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Photo courtesy of the Nevis Tourism Authority

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Island adventures in St. Kitts & Nevis
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  • St. Kitts and Nevis are separated by a two-mile stretch of water. The islands appear relatively unspoiled, as the buildings are no higher than the tallest palm tree. St. Kitts has volcanic origins, resulting in a 68-mile stretch of imposing mountains and lush rainforests. Nevis’ center is dominated by one grand mountain encircled by beautiful, sandy beaches.
  • The capital of St. Kitts, Basseterre, sits on the southern coast. Most of the city can be seen in less than an hour. Be sure to reserve some time for the famous St. George’s Anglican Church.
  • The once-active volcano, Mount Liamuiga, reaches 3,792 feet and can be seen from the area west of Basseterre known as Bloody Point. This is also the sight of a Carib Indian massacre in the 1620s.
  • Another interesting sight is known as the Black Rocks, which were formed from waves hitting the volcanic lava for hundreds of years.
  • Almost 38 acres, Brimstone Hill Fortress is the second largest fort in the Caribbean. Bits and pieces of the framework outline officer’s quarters and barracks, and the massive walls measure up to 12 feet thick.
  • The southeastern part of St. Kitts was recently discovered as a wildlife haven. You are sure to see Green vervet monkeys, since they outnumber the residents on the island. Also, it is home to mongoose, egrets, frigates and booby birds.
  • The more popular beaches, Banana Bay and South Friar’s Bay, are found on the southern coast and are famous for their soft, white sands. North Frigate Beach and Conaree Beach are suggested for horseback riders to enjoy. Snorkelers usually retreat to White House Bay.
  • Although it is not well known, twelve shipwrecks off the two islands create an unexpected diver’s paradise in the waters of both St. Kitts and Nevis.
  • You can arrive by ferry to Nevis in 45 minutes. The capital, Charlestown, was the birthplace of Alexander Hamilton and his former house is now a museum. The 17th-century Jewish cemetery is another claim to fame. Yet another museum on the island contains the world’s largest collection of Admiral Horatio Nelson memorabilia.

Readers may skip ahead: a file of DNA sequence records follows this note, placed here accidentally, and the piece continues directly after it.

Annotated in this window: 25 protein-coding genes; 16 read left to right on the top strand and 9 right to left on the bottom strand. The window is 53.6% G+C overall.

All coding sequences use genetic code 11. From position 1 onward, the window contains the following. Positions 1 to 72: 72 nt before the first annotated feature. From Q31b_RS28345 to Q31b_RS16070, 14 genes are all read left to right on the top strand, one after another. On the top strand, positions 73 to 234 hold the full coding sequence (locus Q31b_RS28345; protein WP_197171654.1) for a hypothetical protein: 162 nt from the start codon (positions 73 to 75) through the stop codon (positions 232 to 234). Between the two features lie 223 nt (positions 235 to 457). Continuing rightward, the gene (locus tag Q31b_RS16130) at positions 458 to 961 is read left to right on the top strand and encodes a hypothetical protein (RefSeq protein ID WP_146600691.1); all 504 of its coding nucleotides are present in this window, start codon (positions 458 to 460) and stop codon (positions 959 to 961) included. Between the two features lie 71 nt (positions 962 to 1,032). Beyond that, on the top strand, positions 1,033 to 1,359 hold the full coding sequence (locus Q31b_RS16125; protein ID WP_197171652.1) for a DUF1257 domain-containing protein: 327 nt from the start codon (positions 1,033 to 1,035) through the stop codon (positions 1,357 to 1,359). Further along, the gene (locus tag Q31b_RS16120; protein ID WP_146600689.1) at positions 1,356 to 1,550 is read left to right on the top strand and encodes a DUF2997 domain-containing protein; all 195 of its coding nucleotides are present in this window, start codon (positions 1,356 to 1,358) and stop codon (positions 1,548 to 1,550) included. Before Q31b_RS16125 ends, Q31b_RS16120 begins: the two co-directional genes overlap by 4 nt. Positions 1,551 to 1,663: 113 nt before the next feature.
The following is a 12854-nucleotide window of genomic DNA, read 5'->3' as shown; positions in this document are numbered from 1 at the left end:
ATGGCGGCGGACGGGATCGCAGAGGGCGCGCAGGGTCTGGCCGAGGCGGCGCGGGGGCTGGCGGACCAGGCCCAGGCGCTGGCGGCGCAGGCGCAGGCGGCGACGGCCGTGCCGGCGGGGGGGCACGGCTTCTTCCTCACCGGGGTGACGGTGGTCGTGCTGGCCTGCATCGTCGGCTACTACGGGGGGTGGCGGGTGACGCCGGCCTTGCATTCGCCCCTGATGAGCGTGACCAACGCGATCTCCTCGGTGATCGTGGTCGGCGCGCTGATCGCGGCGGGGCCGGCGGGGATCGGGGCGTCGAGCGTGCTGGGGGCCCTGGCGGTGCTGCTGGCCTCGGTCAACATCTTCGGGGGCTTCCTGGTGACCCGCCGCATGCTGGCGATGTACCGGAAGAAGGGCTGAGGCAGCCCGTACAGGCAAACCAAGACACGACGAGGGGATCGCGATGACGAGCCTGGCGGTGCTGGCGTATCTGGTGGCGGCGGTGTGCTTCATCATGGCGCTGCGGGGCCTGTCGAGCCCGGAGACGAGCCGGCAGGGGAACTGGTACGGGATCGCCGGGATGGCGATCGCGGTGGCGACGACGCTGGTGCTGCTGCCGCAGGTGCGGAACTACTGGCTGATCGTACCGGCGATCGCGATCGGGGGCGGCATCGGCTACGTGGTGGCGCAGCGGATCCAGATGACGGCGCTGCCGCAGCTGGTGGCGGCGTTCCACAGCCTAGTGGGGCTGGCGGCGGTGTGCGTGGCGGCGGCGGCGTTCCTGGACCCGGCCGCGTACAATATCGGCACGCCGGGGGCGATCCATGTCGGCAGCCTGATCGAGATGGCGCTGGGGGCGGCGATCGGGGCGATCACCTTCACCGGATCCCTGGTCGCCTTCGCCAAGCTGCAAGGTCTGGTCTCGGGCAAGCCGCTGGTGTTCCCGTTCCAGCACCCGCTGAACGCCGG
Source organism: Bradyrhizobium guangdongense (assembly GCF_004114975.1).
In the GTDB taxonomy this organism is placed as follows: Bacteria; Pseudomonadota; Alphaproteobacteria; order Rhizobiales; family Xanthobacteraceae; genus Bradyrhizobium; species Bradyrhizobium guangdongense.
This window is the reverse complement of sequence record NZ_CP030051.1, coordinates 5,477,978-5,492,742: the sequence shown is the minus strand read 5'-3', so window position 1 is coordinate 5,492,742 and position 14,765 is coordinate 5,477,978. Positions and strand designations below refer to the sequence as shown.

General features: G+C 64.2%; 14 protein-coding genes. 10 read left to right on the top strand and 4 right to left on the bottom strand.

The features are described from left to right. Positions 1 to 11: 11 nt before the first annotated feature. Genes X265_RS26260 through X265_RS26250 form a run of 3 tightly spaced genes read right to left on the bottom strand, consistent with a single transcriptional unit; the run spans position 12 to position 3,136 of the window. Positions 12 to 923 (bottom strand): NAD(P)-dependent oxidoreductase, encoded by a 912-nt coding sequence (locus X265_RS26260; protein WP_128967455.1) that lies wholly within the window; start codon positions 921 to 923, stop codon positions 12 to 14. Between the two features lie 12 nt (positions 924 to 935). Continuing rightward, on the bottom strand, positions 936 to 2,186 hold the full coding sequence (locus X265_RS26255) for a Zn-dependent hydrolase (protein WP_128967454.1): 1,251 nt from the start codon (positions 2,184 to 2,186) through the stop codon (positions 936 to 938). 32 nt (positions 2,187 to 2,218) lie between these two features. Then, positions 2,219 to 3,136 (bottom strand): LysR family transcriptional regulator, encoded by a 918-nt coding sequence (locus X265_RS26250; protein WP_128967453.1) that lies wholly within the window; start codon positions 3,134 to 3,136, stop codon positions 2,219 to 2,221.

• The first-ever Caribbean resort can be found on Nevis. Called the Bath Hotel and Bath Springs, it was built in 1778 by John Higgins for European nobles. The baths remain consistent at 108 degrees and are open for your bathing pleasures.
  • The beaches of Nevis vary in their color with black, tan, white and pink sands. Pinney’s, Oualie, Newcastle and Windward Beach are the most popular. Pinney’s Beach lasts four miles and offers palms for shade, while Windward Beach is preferred by surfers.
  • Romney Manor is a great place for exploration. Originally owned by Sam Jefferson, great-great-grandfather of Thomas Jefferson, the home is rich in history and tradition. The manor is named after its second owner, Lord Romney Britain, who in 1834 emancipated his slaves against orders from Parliament. This made the Romney Manor the first home on the island to free slaves.  Visitors also visit the beautiful 350 year old saman tree which rests on the grounds of the manor.
  • A St. Kitts and Nevis journey would not be complete without a visit to one of the many art galleries on the island. From paintings to pottery, these locally owned galleries truly express their island culture through the arts.

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